- My career goals exist with or without financial independence.
- I’m actually able to do this without being “cheap” through minimalism, which puts a focus on the things that you value versus the things that you don’t care about. For instance, I don’t care for eating out. In fact, it messes up with my routines and protein intake. So by saving money there, I’m able to use it for the things I do care about, such as travel with my friends.
- There are ways to accelerate this goal such as a promotion at work, opting for a more demanding job, or even growing a money tree, but the sacrifice is still for the most part the same.
3. Being self aware of the meaning I have assigned to the story I have told myself and other people is something I’m going to commit to avoiding immediately. The story you tell yourself also ties into ego, potentially halting your ability to grow. If you for instance get to a point where you think change is beyond you, you risk living in a world that you have distorted, losing touch with reality. The negative consequences of this are usually in the form of loss.
Logistics and the guides were stellar. The amount of effort and attention to detail the lead and co-guide put in to this trip was exceptional, which was very much appreciated. 😊 If you are reading this, thank you! ❤ Unexpected, the lead trip guide knew not only the history of the terrain, but every plant species in the area as well, which was frankly incredible!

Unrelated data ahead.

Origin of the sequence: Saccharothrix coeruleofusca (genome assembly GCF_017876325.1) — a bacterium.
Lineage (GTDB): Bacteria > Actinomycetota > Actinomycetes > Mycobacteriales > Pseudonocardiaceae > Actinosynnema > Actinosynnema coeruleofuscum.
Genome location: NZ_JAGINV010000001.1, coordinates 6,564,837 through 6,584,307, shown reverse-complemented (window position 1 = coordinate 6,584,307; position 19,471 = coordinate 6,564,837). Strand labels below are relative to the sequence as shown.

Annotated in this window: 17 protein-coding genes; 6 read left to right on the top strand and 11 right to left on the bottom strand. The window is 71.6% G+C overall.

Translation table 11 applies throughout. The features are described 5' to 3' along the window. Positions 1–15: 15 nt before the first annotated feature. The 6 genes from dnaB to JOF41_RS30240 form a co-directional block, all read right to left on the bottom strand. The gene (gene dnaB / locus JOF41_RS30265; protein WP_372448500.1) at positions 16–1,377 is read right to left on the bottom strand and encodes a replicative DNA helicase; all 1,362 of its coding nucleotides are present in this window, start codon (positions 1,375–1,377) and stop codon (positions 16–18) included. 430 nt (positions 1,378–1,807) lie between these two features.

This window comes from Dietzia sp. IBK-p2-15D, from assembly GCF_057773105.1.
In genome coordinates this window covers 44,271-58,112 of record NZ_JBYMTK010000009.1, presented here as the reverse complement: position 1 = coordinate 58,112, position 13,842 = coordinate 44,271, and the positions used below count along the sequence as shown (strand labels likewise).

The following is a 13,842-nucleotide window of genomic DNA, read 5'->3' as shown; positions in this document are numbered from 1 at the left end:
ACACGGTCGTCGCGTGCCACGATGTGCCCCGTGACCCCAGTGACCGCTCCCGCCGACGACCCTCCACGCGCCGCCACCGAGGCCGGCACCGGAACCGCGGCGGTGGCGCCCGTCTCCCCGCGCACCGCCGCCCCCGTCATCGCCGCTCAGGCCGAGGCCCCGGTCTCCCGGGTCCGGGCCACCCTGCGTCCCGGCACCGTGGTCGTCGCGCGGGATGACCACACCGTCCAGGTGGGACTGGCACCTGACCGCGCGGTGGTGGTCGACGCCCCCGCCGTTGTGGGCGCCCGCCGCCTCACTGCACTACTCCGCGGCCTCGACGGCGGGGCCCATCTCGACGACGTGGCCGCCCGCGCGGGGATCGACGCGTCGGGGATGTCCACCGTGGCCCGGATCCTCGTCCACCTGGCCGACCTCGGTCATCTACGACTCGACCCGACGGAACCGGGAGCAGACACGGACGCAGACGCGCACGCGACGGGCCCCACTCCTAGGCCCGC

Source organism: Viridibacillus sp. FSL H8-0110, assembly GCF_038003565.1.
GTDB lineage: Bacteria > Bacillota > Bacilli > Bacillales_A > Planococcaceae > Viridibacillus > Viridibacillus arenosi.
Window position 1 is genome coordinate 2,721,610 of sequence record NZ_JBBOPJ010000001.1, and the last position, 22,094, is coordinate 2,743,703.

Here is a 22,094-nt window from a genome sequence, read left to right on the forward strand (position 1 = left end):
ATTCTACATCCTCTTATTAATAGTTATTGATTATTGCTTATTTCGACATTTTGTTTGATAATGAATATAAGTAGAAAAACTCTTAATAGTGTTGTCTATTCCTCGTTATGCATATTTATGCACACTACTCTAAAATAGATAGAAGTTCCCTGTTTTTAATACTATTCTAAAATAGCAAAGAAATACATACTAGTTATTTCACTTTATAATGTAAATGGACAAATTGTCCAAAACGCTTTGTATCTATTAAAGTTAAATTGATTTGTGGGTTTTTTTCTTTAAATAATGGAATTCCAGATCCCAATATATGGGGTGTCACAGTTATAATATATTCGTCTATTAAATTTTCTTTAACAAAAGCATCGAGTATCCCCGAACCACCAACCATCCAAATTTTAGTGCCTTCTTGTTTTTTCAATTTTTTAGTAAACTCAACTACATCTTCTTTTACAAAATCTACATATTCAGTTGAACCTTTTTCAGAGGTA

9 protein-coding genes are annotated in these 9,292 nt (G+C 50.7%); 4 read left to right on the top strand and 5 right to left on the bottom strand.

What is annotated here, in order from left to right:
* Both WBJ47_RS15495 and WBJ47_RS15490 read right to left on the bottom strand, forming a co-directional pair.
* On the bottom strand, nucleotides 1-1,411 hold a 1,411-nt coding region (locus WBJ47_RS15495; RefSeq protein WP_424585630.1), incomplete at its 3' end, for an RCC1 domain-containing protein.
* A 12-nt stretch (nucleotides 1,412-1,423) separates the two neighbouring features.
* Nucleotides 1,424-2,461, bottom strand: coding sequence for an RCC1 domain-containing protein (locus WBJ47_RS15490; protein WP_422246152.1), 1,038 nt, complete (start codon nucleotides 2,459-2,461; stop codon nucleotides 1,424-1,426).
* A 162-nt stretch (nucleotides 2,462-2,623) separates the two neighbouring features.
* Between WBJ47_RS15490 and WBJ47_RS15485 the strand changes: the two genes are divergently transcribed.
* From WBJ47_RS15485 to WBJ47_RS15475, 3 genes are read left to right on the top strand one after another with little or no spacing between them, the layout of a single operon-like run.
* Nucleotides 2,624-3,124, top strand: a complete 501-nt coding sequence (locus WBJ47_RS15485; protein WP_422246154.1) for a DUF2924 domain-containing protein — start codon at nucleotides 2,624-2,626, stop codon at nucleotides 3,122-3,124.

Based on my experience, I thought the pricing for this trip is fair. For these hikes in particular, in this region of the world, it felt safe with guides that knew not only the lay of the land, but as well as its potential dangers. For instance, when it is okay and not okay to hike a slot canyon. If it for instance rains anywhere upstream, I have read that you have approximately 30-minutes to get out before your potential death, so keeping up on the weather is not something you need to worry about other than when to apply your sun screen. Another thing to consider is that amount of time you are saving, by not having to worry about logistics, permits, weather, outside communication (available service in area), current active alerts in the parks (problem animal in area or trail closure), alternative trail exits, what to pack, food preparation, gear, condition checks of gear, how to use that gear, the well being of the group, and transportation. Aside from time, another benefit of not having to plan is that you only have a base level idea of what to expect. In other words, since you don’t know what to fully expect, your mind is free to explore your feels whether that is in the form of mystery, curiosity, surprise, or all of your anxieties. 😂 Or you can socialize.
So I actually already reviewed this trip, so instead of repeating myself, here is the rest of my review about the trip: